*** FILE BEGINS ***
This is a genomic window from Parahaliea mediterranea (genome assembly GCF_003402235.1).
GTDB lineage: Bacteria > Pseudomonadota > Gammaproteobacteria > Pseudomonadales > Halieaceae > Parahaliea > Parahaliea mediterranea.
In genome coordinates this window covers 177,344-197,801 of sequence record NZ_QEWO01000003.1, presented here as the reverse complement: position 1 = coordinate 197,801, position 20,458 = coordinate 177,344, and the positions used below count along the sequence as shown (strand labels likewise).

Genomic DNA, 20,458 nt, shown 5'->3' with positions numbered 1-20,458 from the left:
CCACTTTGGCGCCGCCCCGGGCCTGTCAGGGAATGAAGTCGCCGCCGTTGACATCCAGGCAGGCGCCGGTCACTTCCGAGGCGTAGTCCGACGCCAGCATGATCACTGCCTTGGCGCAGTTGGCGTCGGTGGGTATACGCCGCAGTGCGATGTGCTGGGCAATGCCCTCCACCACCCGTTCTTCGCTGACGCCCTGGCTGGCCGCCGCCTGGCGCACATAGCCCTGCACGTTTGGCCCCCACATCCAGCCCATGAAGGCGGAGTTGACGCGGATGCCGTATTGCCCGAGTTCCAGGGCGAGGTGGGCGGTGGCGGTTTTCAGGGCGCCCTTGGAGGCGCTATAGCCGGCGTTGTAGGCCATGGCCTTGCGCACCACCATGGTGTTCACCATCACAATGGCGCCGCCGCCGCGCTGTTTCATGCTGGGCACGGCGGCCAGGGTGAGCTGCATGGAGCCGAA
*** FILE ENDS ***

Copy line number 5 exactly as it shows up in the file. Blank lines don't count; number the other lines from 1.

CCACTTTGGCGCCGCCCCGGGCCTGTCAGGGAATGAAGTCGCCGCCGTTGACATCCAGGCAGGCGCCGGTCACTTCCGAGGCGTAGTCCGACGCCAGCATGATCACTGCCTTGGCGCAGTTGGCGTCGGTGGGTATACGCCGCAGTGCGATGTGCTGGGCAATGCCCTCCACCACCCGTTCTTCGCTGACGCCCTGGCTGGCCGCCGCCTGGCGCACATAGCCCTGCACGTTTGGCCCCCACATCCAGCCCATGAAGGCGGAGTTGACGCGGATGCCGTATTGCCCGAGTTCCAGGGCGAGGTGGGCGGTGGCGGTTTTCAGGGCGCCCTTGGAGGCGCTATAGCCGGCGTTGTAGGCCATGGCCTTGCGCACCACCATGGTGTTCACCATCACAATGGCGCCGCCGCCGCGCTGTTTCATGCTGGGCACGGCGGCCAGGGTGAGCTGCATGGAGCCGAA